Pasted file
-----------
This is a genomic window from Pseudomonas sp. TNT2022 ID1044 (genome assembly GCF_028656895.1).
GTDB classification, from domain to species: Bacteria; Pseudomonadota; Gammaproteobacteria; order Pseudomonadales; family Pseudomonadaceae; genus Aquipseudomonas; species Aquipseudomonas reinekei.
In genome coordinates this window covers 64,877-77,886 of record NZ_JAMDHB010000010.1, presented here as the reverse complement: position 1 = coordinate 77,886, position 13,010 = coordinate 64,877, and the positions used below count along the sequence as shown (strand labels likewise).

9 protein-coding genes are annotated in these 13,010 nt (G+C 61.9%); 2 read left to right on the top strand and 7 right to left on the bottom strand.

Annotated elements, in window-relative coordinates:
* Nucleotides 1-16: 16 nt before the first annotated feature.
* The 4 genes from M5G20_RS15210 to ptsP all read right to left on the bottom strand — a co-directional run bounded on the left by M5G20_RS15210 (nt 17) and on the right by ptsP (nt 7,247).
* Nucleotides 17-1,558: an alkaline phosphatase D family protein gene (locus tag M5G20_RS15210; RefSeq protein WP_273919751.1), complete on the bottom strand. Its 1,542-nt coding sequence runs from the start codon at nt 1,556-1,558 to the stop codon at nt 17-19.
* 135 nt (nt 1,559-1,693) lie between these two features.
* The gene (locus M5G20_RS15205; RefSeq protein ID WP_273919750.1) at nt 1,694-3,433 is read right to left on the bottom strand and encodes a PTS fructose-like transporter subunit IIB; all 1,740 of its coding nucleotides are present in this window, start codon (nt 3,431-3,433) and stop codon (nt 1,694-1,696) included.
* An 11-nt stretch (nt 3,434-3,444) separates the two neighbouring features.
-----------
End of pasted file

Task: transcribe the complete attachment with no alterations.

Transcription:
This is a genomic window from Pseudomonas sp. TNT2022 ID1044 (genome assembly GCF_028656895.1).
GTDB classification, from domain to species: Bacteria; Pseudomonadota; Gammaproteobacteria; order Pseudomonadales; family Pseudomonadaceae; genus Aquipseudomonas; species Aquipseudomonas reinekei.
In genome coordinates this window covers 64,877-77,886 of record NZ_JAMDHB010000010.1, presented here as the reverse complement: position 1 = coordinate 77,886, position 13,010 = coordinate 64,877, and the positions used below count along the sequence as shown (strand labels likewise).

9 protein-coding genes are annotated in these 13,010 nt (G+C 61.9%); 2 read left to right on the top strand and 7 right to left on the bottom strand.

Annotated elements, in window-relative coordinates:
* Nucleotides 1-16: 16 nt before the first annotated feature.
* The 4 genes from M5G20_RS15210 to ptsP all read right to left on the bottom strand — a co-directional run bounded on the left by M5G20_RS15210 (nt 17) and on the right by ptsP (nt 7,247).
* Nucleotides 17-1,558: an alkaline phosphatase D family protein gene (locus tag M5G20_RS15210; RefSeq protein WP_273919751.1), complete on the bottom strand. Its 1,542-nt coding sequence runs from the start codon at nt 1,556-1,558 to the stop codon at nt 17-19.
* 135 nt (nt 1,559-1,693) lie between these two features.
* The gene (locus M5G20_RS15205; RefSeq protein ID WP_273919750.1) at nt 1,694-3,433 is read right to left on the bottom strand and encodes a PTS fructose-like transporter subunit IIB; all 1,740 of its coding nucleotides are present in this window, start codon (nt 3,431-3,433) and stop codon (nt 1,694-1,696) included.
* An 11-nt stretch (nt 3,434-3,444) separates the two neighbouring features.